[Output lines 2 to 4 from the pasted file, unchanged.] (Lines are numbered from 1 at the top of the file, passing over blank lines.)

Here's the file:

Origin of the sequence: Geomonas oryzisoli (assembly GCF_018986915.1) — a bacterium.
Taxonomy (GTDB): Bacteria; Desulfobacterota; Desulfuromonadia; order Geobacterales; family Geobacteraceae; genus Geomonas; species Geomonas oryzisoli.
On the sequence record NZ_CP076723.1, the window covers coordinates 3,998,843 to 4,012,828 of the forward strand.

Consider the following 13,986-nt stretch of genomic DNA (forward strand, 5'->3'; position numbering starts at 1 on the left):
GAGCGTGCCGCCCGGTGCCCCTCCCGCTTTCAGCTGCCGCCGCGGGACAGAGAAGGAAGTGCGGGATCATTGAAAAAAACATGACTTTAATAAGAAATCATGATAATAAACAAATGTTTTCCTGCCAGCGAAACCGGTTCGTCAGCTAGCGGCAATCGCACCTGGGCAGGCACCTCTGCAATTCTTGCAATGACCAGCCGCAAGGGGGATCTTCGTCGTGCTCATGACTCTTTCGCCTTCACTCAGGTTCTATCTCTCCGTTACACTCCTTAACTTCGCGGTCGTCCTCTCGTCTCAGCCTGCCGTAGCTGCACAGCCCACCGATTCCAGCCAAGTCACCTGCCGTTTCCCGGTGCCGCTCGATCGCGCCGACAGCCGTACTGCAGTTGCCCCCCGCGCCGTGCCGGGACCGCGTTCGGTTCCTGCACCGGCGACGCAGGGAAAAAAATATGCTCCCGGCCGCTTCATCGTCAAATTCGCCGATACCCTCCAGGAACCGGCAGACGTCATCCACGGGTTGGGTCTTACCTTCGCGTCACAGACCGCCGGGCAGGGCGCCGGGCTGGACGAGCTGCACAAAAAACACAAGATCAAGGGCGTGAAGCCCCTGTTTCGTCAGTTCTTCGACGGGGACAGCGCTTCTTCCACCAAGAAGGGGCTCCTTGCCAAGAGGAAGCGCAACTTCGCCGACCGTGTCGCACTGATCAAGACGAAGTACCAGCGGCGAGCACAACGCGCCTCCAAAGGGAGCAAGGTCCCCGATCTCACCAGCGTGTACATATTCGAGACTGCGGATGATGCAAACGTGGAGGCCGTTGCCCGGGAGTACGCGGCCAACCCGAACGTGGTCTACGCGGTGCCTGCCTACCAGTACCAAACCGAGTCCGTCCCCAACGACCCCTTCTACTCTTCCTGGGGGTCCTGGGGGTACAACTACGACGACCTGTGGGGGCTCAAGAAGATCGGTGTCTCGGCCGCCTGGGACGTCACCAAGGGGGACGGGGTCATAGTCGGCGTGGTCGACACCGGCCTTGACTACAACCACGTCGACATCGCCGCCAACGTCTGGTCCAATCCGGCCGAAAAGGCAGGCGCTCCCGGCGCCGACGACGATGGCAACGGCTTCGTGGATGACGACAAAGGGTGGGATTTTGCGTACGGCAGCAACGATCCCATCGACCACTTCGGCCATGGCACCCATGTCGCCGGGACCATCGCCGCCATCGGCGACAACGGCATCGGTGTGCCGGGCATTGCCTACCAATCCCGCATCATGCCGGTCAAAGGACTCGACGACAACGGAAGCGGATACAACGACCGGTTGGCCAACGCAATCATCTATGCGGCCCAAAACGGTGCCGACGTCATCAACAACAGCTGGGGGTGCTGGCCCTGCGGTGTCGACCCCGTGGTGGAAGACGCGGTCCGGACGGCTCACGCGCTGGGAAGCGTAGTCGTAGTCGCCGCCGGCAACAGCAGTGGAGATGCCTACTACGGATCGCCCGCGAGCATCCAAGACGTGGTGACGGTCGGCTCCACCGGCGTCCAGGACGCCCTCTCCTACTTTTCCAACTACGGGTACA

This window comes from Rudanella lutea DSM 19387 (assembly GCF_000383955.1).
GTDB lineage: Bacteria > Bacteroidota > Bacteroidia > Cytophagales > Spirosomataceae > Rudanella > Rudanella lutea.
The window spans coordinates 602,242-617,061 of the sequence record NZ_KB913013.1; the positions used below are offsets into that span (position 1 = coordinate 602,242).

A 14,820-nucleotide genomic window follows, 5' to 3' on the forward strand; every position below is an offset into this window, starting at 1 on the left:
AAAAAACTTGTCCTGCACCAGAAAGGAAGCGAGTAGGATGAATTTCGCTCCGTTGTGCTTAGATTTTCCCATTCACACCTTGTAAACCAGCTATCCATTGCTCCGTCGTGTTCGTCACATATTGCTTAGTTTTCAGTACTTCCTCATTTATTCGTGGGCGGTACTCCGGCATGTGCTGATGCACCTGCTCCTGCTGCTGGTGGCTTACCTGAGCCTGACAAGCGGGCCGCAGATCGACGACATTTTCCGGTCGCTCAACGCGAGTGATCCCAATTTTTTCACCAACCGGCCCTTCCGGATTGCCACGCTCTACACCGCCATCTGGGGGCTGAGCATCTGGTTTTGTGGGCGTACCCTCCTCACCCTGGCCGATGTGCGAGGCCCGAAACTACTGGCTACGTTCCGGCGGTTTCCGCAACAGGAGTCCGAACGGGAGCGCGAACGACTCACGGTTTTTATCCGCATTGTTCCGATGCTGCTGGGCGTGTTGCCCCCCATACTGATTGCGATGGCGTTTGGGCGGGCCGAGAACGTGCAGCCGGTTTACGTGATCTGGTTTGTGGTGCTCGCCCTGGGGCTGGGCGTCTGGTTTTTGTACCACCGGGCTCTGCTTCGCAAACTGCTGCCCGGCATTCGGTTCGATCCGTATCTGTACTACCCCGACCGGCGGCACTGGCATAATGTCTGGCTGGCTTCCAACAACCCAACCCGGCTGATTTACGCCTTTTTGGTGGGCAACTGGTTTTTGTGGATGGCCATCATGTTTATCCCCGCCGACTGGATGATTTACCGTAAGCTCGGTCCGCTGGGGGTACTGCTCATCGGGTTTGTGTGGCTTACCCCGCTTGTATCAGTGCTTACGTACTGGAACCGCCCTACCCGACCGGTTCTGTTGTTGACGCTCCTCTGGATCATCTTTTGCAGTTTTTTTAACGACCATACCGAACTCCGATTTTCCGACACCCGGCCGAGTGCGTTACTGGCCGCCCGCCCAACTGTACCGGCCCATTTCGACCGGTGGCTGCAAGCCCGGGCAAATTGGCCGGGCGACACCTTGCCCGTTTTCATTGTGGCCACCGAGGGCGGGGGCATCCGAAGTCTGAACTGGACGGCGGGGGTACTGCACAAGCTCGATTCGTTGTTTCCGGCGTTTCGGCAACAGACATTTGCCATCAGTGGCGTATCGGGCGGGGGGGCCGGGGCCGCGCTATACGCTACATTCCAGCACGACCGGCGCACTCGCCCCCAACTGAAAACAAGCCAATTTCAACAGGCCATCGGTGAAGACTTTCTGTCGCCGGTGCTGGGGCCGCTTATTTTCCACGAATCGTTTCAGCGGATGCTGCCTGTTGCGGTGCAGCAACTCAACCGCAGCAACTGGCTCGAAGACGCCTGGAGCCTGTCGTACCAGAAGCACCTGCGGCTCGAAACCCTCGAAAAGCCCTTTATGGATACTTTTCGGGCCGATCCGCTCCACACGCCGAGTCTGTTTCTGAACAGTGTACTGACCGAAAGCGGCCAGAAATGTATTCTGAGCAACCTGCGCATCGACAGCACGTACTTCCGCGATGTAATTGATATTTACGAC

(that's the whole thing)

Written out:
Taxonomy (GTDB): Bacteria; Desulfobacterota; Desulfuromonadia; order Geobacterales; family Geobacteraceae; genus Geomonas; species Geomonas oryzisoli.
On the sequence record NZ_CP076723.1, the window covers coordinates 3,998,843 to 4,012,828 of the forward strand.

Consider the following 13,986-nt stretch of genomic DNA (forward strand, 5'->3'; position numbering starts at 1 on the left):